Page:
“I feel the thunder in the sky / I see the sky about to rain / And I hear the prairies calling out your name”

-Rich Mullins

When I was a boy, there came a day that Grandma took me with her on the long drive to Texas.  I was the navigator.  I sat next to her with the TripTik and the big ole Atlas and got us from Flint, MI all the way to Pleasanton, TX.  In the time before smartphones and installed car TV’s, we would just drive places.  Far away places.  Hours and hours in the car.  Seeking radio stations every time the last one fell out of range.

I am now a man with children of my own.  And the time has come to take them on a great American roadtrip.  Our destination?  We decided to head out west.  The Badlands. The Black Hills.  Yellowstone.  The Grand Tetons.  And ending with the Rocky Mountain National Park. Here are some of the highlights. 

The Biers.  We spent our first few days in South Dakota with my old college roommate and his family.  My good friend has now become a great family friend.  My kids and theirs got along like gangbusters.  It was a joy watching my boy and the Bier’s boy bouldering, running, exploring, and facing all kinds of danger with no regard for the pain a misstep could bring.  That is what being a kid is all about.  Lina and Evie shared a love of reading and scary movies.  The Biers were our guides through the Black Hills, Mt. Rushmore, and into the Badlands.  I love how old friends are still good friends.

Trails.  We hiked.  Man did we hike.  My feet still hurt (I wish I was lying).  The Notch Trail in the Badlands was a great trail leading to an incredible view.  The Mystic Fall trail at Yellowstone was a joy.  Out of the forest, along a river, and then some off-trail bouldering made for a truly great day.  The waterfall is awe-inspiring.  The Cub Lake Trail at Rocky Mountain National Park was one of my favorites.  Little varmints watching us as we walked toward the foot of the mountains.  The plateaus leading to the mountain were so flat, I felt like a Ranger walking the field of Middle Earth on some urgent errand.  

Wildlife.  Bison once ruled the West, until wiped out by the greed and stupidity of a growing nation.  These animals now have refuge in Yellowstone and The Tetons.  They really do look like fluffy cows.  Though big and furry and sweet looking, they are dangerous animals that gorge some tourist every single year.  They are amazing to see, interspersed with elk and deer, raising their young, traveling across great plateaus.  We saw bears.  Black bears and grizzly bears.  Mamas and cubs walking along empty roads.  This was magical.  Seeing these mighty animals from the safety of our van was great.  But at the Grand Tetons we experienced something truly scary.  We had just gotten to the trailhead of Leigh Lake.  The family was still double-checking their daypacks, and I was on my way to the woods.  There were only a few cards present, and there was a man further up the trail.  He didn’t yell.  But he spoke strongly enough for me to hear his voice on the wind.  “Bear.”  It wasn’t spoken in excitement.  It wasn’t a call to come and see.  It was a warning.  His tone stopped me in my tracks.  And then, about twenty yards ahead of me, a bear came walking out of the path.  She was a black bear, and she never even raised her head to see me.  But I saw her.  And I froze.  I had bear spray in my bag, and a decent knife on my belt.  But I made no move for either.  I was half in awe and half in terror at this animal in front of me.  She lumbered past and kept on walking into the forest.  I didn’t move for a long time.  It is a moment I will never forget.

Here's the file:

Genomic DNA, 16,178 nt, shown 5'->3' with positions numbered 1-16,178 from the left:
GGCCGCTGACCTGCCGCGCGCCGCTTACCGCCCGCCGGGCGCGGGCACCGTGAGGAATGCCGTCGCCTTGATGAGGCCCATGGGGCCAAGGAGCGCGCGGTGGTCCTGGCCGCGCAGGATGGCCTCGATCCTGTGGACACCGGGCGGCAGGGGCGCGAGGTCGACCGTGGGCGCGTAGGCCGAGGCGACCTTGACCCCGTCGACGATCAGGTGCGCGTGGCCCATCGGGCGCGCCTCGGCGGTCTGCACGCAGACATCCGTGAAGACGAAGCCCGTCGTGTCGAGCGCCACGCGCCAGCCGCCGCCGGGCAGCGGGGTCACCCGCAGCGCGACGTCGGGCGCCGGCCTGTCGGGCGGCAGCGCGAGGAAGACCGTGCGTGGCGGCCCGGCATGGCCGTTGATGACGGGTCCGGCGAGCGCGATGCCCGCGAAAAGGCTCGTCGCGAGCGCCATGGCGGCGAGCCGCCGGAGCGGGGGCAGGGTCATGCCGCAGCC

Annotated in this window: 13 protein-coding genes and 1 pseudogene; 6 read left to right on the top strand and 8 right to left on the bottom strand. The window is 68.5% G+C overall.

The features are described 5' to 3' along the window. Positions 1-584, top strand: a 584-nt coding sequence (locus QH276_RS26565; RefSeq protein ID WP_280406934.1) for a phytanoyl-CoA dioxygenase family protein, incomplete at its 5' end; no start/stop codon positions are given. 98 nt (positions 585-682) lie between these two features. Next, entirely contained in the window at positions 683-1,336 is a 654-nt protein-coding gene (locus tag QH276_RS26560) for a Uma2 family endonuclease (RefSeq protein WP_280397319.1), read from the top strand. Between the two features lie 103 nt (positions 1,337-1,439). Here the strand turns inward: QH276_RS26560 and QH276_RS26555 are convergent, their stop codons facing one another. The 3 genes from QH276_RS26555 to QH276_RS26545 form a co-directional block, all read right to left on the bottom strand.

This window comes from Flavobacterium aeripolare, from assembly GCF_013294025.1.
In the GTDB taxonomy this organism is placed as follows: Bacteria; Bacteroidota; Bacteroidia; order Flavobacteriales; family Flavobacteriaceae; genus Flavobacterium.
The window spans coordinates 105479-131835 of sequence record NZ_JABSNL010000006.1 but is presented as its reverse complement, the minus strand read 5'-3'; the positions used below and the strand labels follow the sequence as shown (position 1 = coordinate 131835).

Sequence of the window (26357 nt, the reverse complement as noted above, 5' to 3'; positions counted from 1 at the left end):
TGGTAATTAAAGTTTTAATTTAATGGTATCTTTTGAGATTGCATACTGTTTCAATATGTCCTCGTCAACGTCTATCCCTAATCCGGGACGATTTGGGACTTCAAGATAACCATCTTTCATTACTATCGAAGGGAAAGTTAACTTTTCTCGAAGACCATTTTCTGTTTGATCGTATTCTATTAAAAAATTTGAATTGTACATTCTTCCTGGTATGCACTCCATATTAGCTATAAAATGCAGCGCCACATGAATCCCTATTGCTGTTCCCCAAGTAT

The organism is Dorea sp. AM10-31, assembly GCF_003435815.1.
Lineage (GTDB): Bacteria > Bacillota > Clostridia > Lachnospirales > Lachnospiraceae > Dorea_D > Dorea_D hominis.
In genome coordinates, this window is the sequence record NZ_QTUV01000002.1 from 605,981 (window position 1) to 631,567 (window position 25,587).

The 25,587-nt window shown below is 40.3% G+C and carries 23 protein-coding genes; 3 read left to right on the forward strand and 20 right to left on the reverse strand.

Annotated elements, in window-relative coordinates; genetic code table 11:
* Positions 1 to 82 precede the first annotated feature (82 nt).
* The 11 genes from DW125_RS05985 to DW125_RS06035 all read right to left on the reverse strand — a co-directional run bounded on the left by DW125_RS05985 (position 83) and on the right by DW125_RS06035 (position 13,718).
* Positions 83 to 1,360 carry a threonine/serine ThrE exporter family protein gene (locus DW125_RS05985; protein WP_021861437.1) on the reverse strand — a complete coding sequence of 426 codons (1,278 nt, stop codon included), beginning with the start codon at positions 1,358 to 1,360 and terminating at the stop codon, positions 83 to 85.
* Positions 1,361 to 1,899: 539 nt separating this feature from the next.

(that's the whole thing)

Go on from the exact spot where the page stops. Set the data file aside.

Tourism.  We aren’t just hikers.  We are tourists like a mug.  My kids are consumerist Americans.  We like doing silly tourist things.  We went to Waldrug and ate their homemade donuts and drank their 5-cent coffee.  We had frozen custard at the World’s Largest Culver’s.  We went to Buc-ees, a truly Texas-size gas station with good breakfast burritos and better brisket.  We went to the Stanley Hotel, where Stephen King was inspired to write The Shining.  We went to welcome centers at every National Park and got random stuff to remember our trip by.  I am going to sticker up something fierce with all the stickers I got from that long road.  

The Drive.  Honestly, this was the part I was most worried about.  Would Lina get sick?  Would Nesto die of boredom?  Would Angie grow tired of navigating for the grumpiest grump this side of the Mississippi?  But I was also the most excited about this long drive.  I looked forward to having time together.  Just us four, together for hours and hours.  It was great.  We did top-five lists for hours.  We all took turns picking albums we loved, and the rest of us would rock out or endure the next hour.  We craned our heads out the windows looking for wildlife.  We watched storms come across the prairie slow but menacing.  I am grateful for the time with my family.  I am grateful to spend time with such great people whom I love so much.

The Lord.  There were times out on this open road when I drove in silence.  In the middle of some hike, I would just stop to take in some grand vista.  The kids got bored before my heart was full.  I could stand there and drink it in for hours.  I didn’t mind the hot sun.  I didn’t even hate the bugs.  Looking at this world God has made, it does something.  It rings a bell within me.  The greatness of creation fills my sight, and my view of God increases.  

I come back exhausted from hiking and driving and packing and unpacking and camping and cooking and hunting for bathrooms.  But I come back with a heart full of love and majesty.  It was a great trip.  And I am thankful.    

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